Now you need to select a disk size. I personally recommend creating a disk with a minimum of 30 GB of space because you need to remember that you may be downloading game files and will need the extra space. When you are done, press “Create” to finish creating your VM.
Edit your VM
Now that you have a Steam OS VM set up, you are ready to make a few edits. Select the VM in the list on the left then click on “Settings”.
First, you need to go to the “System” page and deselect the “Floppy” drive and then click on the “Enable EFI (special OSes only)” checkbox.
Next, you need to go to the “Display” page and change the video memory settings to 128 MB and then click on the “Enable 3D Acceleration” checkbox.
Now you need to click on the “Storage” page then choose a disk for booting.
Now you will need to find your SteamOSDVD.iso file that you downloaded earlier and add it to the VM settings by clicking on it then pressing “Open”.
The last setting you need to tweak is under the “Network” page. You will need to change the network adapter to “Bridged Adapter”.
If, for some reason you receive an error message saying “Invalid settings detected,” leave the adapter as “NAT”.
Install Steam OS
Now that you have gotten through all that annoying setup malarkey, you are ready to actually begin installing Steam OS. Begin by pressing the “Start” button in VirtualBox.
Navigate the list and ensure that the “Automated install “WILL ERASE DISK)” option is highlighted then press “Enter”.
If, for some reason, you do not get taken to the screen shown in the image above and instead you see a text based (Shell 2.0) screen with yellow and black text, enter the following string to load the GRUB loader from the image below:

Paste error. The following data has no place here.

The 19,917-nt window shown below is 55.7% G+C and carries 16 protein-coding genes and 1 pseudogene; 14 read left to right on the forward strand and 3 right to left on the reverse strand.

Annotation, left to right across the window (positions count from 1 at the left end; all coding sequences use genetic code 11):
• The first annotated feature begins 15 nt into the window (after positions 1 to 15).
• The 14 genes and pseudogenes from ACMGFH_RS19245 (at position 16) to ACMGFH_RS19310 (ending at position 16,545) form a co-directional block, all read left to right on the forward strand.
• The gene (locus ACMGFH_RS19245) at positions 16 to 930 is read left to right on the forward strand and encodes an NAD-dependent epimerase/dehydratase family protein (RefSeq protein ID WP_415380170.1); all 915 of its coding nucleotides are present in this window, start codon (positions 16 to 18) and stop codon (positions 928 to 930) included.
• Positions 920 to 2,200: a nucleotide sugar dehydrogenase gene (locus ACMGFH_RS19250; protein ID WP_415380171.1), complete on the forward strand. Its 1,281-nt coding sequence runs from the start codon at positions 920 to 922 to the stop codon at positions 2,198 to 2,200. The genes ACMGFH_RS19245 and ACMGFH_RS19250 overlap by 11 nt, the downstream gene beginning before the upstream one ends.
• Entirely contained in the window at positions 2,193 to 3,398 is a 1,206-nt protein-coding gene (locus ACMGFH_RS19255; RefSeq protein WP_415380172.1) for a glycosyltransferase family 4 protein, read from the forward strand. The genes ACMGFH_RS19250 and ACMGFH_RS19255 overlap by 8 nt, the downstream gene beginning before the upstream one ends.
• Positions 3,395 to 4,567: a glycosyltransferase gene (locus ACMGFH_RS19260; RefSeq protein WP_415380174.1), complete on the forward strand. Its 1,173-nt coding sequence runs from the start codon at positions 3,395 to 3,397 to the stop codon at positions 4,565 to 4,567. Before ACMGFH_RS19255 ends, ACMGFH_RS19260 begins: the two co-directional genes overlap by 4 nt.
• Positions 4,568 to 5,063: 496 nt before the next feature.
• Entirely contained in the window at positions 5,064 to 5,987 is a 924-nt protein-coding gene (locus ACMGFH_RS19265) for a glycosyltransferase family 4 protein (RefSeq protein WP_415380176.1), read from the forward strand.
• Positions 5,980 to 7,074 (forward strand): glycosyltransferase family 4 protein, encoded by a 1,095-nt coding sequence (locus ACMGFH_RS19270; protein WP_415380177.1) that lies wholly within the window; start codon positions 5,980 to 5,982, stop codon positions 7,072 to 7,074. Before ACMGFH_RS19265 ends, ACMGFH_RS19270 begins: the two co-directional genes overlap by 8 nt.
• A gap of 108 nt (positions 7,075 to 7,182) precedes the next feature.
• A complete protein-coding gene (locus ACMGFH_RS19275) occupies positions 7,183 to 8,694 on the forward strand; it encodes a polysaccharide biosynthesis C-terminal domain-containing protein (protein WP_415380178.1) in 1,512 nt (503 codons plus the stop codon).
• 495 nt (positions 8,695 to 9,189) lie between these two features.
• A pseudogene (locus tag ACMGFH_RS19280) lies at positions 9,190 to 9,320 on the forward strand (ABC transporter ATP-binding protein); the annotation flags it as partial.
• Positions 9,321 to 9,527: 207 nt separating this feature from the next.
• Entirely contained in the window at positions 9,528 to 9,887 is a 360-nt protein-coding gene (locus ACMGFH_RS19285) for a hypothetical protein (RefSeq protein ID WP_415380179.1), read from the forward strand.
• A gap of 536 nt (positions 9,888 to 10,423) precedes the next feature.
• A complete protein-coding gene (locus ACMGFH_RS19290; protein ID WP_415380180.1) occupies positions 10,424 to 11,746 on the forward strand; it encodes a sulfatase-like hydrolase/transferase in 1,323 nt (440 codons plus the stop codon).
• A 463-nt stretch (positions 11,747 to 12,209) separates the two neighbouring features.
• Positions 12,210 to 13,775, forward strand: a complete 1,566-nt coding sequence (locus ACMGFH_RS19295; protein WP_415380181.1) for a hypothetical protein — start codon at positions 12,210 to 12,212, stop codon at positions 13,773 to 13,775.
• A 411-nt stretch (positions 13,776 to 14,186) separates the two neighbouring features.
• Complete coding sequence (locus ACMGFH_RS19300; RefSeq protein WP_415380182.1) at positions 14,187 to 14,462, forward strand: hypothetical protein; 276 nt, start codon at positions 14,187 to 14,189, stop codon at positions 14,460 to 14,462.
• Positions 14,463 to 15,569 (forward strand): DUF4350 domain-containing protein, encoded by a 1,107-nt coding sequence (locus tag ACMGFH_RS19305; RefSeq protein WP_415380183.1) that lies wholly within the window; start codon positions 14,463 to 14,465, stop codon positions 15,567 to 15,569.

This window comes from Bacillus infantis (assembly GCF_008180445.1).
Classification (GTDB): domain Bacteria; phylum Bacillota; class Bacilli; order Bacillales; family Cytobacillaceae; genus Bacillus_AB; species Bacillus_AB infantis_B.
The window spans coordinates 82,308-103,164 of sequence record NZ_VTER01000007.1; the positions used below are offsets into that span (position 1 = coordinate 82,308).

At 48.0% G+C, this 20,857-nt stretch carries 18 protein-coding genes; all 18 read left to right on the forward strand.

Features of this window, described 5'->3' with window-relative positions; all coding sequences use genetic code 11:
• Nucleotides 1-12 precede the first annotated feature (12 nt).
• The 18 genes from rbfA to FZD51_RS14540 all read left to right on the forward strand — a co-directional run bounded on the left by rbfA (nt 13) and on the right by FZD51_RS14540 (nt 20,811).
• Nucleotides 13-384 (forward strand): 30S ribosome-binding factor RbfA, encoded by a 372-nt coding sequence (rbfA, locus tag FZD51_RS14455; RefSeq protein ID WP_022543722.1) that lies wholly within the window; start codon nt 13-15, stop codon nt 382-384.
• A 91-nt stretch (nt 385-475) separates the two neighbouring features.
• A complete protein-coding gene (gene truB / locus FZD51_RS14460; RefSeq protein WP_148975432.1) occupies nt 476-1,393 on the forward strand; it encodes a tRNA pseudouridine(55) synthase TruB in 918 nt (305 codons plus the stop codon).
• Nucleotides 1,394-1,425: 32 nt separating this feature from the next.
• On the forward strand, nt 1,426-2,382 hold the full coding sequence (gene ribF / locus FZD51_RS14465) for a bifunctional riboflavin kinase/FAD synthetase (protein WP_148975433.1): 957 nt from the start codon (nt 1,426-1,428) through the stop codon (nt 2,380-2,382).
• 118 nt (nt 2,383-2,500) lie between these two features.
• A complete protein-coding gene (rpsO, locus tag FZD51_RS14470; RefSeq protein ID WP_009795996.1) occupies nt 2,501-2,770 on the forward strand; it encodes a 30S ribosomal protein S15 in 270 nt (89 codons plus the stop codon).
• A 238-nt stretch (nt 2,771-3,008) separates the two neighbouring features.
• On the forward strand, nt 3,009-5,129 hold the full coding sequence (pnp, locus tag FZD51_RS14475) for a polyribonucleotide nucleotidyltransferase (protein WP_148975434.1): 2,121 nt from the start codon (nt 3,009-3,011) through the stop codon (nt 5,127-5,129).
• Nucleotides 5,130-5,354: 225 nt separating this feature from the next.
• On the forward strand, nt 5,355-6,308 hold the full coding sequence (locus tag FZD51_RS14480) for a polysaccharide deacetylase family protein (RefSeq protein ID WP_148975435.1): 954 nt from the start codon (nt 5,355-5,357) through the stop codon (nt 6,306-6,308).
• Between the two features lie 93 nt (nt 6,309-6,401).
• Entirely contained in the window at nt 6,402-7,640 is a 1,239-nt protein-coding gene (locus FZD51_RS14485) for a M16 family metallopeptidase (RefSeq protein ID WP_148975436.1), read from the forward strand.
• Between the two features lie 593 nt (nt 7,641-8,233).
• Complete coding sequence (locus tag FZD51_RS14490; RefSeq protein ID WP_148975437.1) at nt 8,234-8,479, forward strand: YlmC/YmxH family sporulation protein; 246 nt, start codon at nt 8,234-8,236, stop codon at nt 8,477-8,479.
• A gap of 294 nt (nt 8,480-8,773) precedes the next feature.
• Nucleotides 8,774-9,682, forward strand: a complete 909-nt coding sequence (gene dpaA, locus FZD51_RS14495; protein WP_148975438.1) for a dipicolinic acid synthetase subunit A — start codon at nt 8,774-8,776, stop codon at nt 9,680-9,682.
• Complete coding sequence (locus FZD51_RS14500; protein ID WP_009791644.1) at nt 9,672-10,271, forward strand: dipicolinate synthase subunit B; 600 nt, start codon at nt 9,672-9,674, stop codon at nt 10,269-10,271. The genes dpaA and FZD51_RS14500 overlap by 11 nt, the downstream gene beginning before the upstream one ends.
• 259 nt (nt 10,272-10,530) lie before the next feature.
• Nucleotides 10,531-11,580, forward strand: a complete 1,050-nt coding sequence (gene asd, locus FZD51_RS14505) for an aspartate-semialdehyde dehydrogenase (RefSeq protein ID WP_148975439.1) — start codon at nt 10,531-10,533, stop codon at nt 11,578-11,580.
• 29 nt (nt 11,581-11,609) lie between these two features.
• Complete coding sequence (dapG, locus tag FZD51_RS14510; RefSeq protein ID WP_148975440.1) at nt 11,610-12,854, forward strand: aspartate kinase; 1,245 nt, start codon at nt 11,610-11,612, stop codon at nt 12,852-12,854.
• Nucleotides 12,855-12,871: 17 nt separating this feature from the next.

The program will then begin working and installing the OS as shown below and will reboot when completed. I recommend that you sit around and wait for it to finish since you will need to take quick action when this section of the installation is completed.
When it’s done installing, your VM will reboot and you will see a screen with two options. You will need to select the “Recovery mode” option. If you do happen to leave and you miss the screen shown in the next step, you will just need to reset the VM. Simply click on “Machine” on the top left of the window then select “Reset”. Alternately, you can press:
After you have rebooted the system in Recovery mode, you will see a command line prompt where you will need to uninstall the NVidia driver package that comes with the installation by typing:
apt-get purge “.*nvidia.*”
Note that there is a space before and after the word PURGE. If you miss the space, you will see an error message like the one in the image below:
A bunch of lines will run up the screen and you will eventually be given a prompt to which you need to reply yes or no. Simply type the letter “y” and press enter.